# *Spoiler* VAR Question

Given a daily 5% VAR of \$5 million, which of these statements is correct and why?

“VAR is a measure of maximum loss, which in this case means we are 95% confident that the maximum 1-day loss is \$5 million.”

“VAR is a measure that combines probabilities over a certain time horizon with dollar amounts, which in this case means that one expects to lose a minimum \$5 million five trading days out of every 100.”

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The second one

5/100 is 5%

Var is a measure over a period of time - agree
in dollar amounts - agree

Arghh! Why can’t I put down a good reason to support my choice. I am just repeating the Qn

VAR combines probabilities ( ie. confidence intervals) with dollar amounts (IE value at risk)

Second is correct
5% VAR means a 90% confidence interval , but because we are interested only on the down side of the confidence interval we can state that probability as being 5 days out of 100.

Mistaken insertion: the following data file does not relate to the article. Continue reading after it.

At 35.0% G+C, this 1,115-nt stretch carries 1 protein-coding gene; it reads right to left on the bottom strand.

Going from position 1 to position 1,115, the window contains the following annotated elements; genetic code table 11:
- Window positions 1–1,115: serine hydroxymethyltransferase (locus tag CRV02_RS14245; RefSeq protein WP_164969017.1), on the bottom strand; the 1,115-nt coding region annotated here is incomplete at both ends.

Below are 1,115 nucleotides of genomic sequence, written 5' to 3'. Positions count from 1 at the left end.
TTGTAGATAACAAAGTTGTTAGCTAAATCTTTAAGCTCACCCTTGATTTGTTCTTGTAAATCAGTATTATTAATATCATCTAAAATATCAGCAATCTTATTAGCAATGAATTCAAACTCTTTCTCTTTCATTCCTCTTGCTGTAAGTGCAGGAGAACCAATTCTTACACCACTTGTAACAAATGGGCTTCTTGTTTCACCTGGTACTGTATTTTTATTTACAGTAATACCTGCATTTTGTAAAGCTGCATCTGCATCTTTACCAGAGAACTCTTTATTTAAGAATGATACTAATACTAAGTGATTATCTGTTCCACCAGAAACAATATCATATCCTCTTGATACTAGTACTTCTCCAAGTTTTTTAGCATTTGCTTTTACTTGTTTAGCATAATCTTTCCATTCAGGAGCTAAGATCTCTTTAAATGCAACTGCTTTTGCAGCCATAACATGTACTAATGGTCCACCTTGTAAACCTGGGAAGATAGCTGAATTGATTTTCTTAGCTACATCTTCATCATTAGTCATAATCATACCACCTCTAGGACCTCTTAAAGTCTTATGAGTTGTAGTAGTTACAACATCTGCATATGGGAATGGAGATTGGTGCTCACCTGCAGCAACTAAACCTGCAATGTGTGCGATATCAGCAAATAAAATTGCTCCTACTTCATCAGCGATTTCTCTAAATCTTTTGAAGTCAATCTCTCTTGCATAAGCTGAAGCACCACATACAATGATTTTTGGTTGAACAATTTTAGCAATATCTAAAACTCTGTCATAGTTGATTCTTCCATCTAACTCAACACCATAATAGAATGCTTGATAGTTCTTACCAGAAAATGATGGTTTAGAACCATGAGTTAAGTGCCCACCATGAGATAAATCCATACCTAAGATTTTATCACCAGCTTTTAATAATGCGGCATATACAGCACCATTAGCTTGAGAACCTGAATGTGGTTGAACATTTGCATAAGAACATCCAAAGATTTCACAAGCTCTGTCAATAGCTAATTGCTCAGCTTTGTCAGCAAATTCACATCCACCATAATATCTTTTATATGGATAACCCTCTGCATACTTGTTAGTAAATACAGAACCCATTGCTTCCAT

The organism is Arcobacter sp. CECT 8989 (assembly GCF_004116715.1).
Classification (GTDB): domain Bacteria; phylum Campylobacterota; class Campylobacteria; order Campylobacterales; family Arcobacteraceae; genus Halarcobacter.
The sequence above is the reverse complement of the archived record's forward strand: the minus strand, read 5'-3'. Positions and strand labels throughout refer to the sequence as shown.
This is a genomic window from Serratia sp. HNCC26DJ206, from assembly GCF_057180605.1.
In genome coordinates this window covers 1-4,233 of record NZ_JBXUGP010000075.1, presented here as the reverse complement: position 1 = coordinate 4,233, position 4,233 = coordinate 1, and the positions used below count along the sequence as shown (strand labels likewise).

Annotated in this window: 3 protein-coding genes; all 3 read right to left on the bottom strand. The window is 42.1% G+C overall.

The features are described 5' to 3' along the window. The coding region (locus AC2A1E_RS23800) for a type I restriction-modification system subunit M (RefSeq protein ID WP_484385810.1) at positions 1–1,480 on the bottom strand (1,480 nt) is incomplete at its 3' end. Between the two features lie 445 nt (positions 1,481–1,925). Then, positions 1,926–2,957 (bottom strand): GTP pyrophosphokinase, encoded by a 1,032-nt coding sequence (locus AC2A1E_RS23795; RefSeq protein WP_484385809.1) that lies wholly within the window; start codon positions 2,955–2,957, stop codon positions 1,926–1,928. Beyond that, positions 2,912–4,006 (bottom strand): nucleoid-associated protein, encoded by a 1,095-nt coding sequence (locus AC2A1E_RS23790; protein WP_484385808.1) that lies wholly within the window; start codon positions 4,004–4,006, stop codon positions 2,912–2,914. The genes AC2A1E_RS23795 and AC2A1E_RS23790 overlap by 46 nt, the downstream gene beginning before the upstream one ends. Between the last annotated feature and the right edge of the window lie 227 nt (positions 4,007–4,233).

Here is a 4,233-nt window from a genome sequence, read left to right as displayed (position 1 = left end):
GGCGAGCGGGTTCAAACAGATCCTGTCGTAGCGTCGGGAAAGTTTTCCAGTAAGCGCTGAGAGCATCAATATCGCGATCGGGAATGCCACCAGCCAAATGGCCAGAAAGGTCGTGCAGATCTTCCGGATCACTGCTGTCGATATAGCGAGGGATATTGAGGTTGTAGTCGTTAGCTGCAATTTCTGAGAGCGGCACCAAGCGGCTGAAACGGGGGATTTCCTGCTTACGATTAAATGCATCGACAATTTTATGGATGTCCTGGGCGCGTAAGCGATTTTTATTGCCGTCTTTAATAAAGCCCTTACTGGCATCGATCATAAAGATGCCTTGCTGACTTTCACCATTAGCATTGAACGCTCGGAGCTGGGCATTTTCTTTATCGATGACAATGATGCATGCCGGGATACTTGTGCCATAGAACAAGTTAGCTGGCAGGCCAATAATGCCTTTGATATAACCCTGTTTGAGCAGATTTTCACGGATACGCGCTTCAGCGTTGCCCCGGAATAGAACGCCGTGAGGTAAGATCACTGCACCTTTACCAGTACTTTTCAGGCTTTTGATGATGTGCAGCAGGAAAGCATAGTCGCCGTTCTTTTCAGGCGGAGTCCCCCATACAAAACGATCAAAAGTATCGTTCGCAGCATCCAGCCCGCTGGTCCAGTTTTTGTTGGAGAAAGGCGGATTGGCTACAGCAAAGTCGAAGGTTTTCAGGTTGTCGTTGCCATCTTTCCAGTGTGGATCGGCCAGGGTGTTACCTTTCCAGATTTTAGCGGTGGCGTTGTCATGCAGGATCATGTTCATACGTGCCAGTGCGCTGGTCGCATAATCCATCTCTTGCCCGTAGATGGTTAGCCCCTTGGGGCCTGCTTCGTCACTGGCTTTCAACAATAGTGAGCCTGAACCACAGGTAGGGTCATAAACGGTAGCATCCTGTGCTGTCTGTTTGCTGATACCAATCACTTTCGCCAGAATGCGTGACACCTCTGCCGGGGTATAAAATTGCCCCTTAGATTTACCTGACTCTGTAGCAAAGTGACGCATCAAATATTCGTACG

That’s what I said too. Maybe Schweser is wrong.

This is from the sample exam afternoon session. Explanation given is this:

“Both are correct.

VAR can be considered a minimum loss expected over a time horizon at a given probability. In this particular case, one would expect to exceed the VAR 5% of the time. Watch the wordings in VAR questions.

VAR is a measure that combines probabilities over a certain time horizaon with dollar amounts, which in the statement means that one expects to lose at least \$5 million in five trading days out of 100.”

I’m not getting anything out of the explanation. Anyone care to take a crack at it?

VAR is the minimum loss ( alternately maximum loss) for a given probability and time period–So first one is correct also

2nd is definitely correct

how are minimum loss and maximum loss interchangeable??

Good I feel better now.

they are both right.

1. 5% prob of minimum loss is \$x, 95% sure that maximum loss is \$x

wvhome Wrote:
——————————————————-
> how are minimum loss and maximum loss
> interchangeable??

Exactly. How?

KRochelli Wrote:
——————————————————-
> 1. 5% prob of minimum loss is \$x,

I think I am starting to get it.

So we are sure that 95% of the time that the maximum loss is \$5 million. 5% of the time the loss will exceed that. We don’t know what the maximum loss will be during that 5% of the time.

Quite confusing.

no, i don’t read it that way…………… yes, it’s the 95th percentile, but that is not the same as saying i’m 95% confident

if i got 95% percentile on GMAT (say i got 700), i wouldn’t say “i’m 95% confident that the maximum score is 700”